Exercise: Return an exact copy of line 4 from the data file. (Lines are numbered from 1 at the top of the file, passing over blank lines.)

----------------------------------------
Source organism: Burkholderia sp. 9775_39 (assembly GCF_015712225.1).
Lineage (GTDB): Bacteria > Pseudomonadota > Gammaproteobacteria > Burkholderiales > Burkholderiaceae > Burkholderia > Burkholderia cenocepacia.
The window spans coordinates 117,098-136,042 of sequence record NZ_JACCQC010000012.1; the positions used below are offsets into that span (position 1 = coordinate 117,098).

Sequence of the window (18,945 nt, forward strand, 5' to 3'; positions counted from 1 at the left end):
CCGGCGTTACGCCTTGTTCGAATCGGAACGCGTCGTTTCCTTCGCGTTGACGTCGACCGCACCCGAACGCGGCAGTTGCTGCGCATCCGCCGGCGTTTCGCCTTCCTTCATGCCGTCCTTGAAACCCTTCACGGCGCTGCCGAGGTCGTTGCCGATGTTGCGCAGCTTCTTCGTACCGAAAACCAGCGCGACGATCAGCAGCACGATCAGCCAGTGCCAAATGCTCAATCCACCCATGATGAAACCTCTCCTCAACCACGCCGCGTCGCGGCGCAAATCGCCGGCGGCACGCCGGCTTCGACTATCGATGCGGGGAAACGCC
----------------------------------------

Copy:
Sequence of the window (18,945 nt, forward strand, 5' to 3'; positions counted from 1 at the left end):